London System: An Overview of Books

London System: An Overview of Books


This is the first post on a new series on the popular London System. I've written about an interesting way to play London against g6 setups before (see here, here, here, and here). However, this series won't really be on mainstream theory, but on other stuff like tricky move order issues and unexplored or less well known positions, including some likely to arise only in non-master play.

For mainstream theory there are books so I thought I'd kick things off with an overview of what's available. I think it's fair to say that even though there was some stuff published before, the first book that needs to be discussed is Sverre Johnsen & Vlatko Kovacevic's Win With the London System (Gambit, 2005):


Kovacevic is a London pioneer and their book is structured into 30 illustrative games, many of which are absolute London classics like Kovacevic vs Byrne 1980, and a theory section. The authors cover both the Classical move order with 2. Nf3 while recommending, for the first time, the "Modern" 2. Bf4. Their main reason is the contrast between the following bad and good line:

J&K look at both d5-setups as well as KID, QID, Benoni, and Dutch. The book is very nicely written and enjoyable to read (even if Eric Prie was quite critical of it and some of its theory, see here). However, unfortunately it's by now completely outdated, especially given the elevated interested in the London over the last few years.


Next in line is Cyrus Lakdawala's Play the London System (Everyman 2010):


Lakdawala plays the London himself and the book is structured into 92 annotated games. He advocates a mixed approach with 1. d4, d5, 2. Bf4 and 1. d4, Nf6, 2. Nf3. Interestingly, and in contrast to most other sources, he recommends the Morris (EDIT: or, actually Norris, see comments) Gambit (1. d4, d5 2. Bf4, c5, 3. e4!?) which deserves a post of its own. Otherwise, all Black options are covered, if rahter unsystematically (compared to both J&K and newer books), including some lines which you'll rarely encounter. Lakdawala has also written a special chapter for what to do if Black gets smart and tries to trick white with 1. d4, Nf6, 2. Nf3, d5! upon which 3. Bf4 would lead to the bad line above (I'll mention his solution towards the end). You can look at reviews here and here. Sadly, like J & K's book, it's again outdated and contains some mistakes by White which go uncommented on.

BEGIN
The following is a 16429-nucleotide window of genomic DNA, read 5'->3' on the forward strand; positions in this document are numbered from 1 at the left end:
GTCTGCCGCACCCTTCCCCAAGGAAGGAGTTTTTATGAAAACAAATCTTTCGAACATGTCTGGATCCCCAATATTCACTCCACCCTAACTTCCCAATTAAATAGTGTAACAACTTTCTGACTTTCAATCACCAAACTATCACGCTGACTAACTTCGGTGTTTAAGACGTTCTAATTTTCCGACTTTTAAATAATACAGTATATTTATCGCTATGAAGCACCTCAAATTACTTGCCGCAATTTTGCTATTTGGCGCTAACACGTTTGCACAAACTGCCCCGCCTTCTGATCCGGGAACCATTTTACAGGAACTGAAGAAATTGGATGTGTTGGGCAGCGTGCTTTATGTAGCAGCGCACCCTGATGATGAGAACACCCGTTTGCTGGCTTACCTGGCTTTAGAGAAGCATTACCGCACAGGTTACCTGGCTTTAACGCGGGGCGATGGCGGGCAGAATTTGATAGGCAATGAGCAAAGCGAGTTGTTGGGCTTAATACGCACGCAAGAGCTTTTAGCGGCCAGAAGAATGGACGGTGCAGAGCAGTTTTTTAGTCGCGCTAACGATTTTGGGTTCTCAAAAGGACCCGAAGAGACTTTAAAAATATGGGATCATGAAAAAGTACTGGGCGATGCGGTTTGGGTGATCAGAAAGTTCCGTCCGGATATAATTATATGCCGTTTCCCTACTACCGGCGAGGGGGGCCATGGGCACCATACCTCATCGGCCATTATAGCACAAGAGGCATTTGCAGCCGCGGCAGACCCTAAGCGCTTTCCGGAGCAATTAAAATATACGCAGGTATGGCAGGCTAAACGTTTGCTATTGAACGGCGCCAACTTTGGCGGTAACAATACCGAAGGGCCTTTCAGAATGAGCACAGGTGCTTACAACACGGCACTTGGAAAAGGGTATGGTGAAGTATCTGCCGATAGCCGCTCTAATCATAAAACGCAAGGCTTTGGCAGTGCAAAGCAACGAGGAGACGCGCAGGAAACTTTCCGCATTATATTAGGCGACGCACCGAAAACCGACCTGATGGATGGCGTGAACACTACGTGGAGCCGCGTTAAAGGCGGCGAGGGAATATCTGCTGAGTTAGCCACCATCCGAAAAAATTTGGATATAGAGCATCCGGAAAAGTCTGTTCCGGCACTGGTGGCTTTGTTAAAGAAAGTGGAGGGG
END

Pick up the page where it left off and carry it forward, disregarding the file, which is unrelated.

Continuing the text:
This isn't to say J&K's and Lakdawala's books are useless. In fact, they contain some older gems which might be very useful for newcomers to go through since they're likely to get at least some similar non-current-theory games. However, it means that you can't really rely on either alone. To give just one example, J&K only very briefly mention the current main line with a Classical setup with e6 and 8... b6, whereas Lakdawala doesn't mention it at all, only covering 8...Re8. Neither covers the trendy Carlsen move 8. Bb5. I will talk about all of this in more depth below.

From 2005 & 2010 we jump to 2016 which gave us not one, not two, but THREE (!) very different, more or less cutting edge books on our topic (Side note: it also gave us Lakdawala's First Steps: The Colle and London Systems (Everyman, 2016), but he recommends Colle against d5 and only covers London against g6 setups)

Let's start with the least well known book, Markus Schmücker's The London System - Properly Played (Joachim Beyer, 2016):


Now, I don't own the whole book and have only looked at the excerpt. However, a few things stand out immediately. First, Schmücker covers only 1. d4, d5 lines and no 1. d4, Nf6 lines with the justification that the London setup is strongest against the former (true, see also Sedlak's opinion below). Second, Schmücker recommends the Classical move order with 2. Nf3. Accordingly, it's important to look at his solution so as not to to end up in the bad line above:

You can decide for yourself whether you want to play like this. Towards the end I will show how most GMs currently handle the position.

Now we come to the big two books on the London. First, Alfonso Romero's and Oscar de Prado's The Agile London System (New In Chess, 2016):